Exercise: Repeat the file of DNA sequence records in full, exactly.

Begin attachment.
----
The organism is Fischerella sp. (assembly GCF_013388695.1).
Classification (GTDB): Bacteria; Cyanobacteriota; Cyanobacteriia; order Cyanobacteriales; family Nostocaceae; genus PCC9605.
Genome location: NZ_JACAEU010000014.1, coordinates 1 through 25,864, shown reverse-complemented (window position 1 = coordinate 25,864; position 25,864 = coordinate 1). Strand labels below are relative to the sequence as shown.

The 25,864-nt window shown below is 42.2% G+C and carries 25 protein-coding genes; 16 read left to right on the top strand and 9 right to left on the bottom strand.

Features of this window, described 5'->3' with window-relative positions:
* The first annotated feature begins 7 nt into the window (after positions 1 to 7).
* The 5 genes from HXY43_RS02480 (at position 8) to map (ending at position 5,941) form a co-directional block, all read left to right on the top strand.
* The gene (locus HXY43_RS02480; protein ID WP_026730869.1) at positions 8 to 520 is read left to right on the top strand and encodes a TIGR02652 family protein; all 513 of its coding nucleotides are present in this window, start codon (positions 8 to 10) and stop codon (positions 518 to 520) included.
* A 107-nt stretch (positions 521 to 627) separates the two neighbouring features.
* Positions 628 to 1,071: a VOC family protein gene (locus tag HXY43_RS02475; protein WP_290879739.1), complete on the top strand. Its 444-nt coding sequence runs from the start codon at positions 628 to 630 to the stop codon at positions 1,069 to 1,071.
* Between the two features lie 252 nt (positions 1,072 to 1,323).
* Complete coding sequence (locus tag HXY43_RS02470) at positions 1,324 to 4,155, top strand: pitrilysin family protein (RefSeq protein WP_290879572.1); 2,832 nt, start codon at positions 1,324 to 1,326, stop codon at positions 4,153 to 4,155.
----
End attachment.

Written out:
The organism is Fischerella sp. (assembly GCF_013388695.1).
Classification (GTDB): Bacteria; Cyanobacteriota; Cyanobacteriia; order Cyanobacteriales; family Nostocaceae; genus PCC9605.
Genome location: NZ_JACAEU010000014.1, coordinates 1 through 25,864, shown reverse-complemented (window position 1 = coordinate 25,864; position 25,864 = coordinate 1). Strand labels below are relative to the sequence as shown.

The 25,864-nt window shown below is 42.2% G+C and carries 25 protein-coding genes; 16 read left to right on the top strand and 9 right to left on the bottom strand.

Features of this window, described 5'->3' with window-relative positions:
* The first annotated feature begins 7 nt into the window (after positions 1 to 7).
* The 5 genes from HXY43_RS02480 (at position 8) to map (ending at position 5,941) form a co-directional block, all read left to right on the top strand.
* The gene (locus HXY43_RS02480; protein ID WP_026730869.1) at positions 8 to 520 is read left to right on the top strand and encodes a TIGR02652 family protein; all 513 of its coding nucleotides are present in this window, start codon (positions 8 to 10) and stop codon (positions 518 to 520) included.
* A 107-nt stretch (positions 521 to 627) separates the two neighbouring features.
* Positions 628 to 1,071: a VOC family protein gene (locus tag HXY43_RS02475; protein WP_290879739.1), complete on the top strand. Its 444-nt coding sequence runs from the start codon at positions 628 to 630 to the stop codon at positions 1,069 to 1,071.
* Between the two features lie 252 nt (positions 1,072 to 1,323).
* Complete coding sequence (locus tag HXY43_RS02470) at positions 1,324 to 4,155, top strand: pitrilysin family protein (RefSeq protein WP_290879572.1); 2,832 nt, start codon at positions 1,324 to 1,326, stop codon at positions 4,153 to 4,155.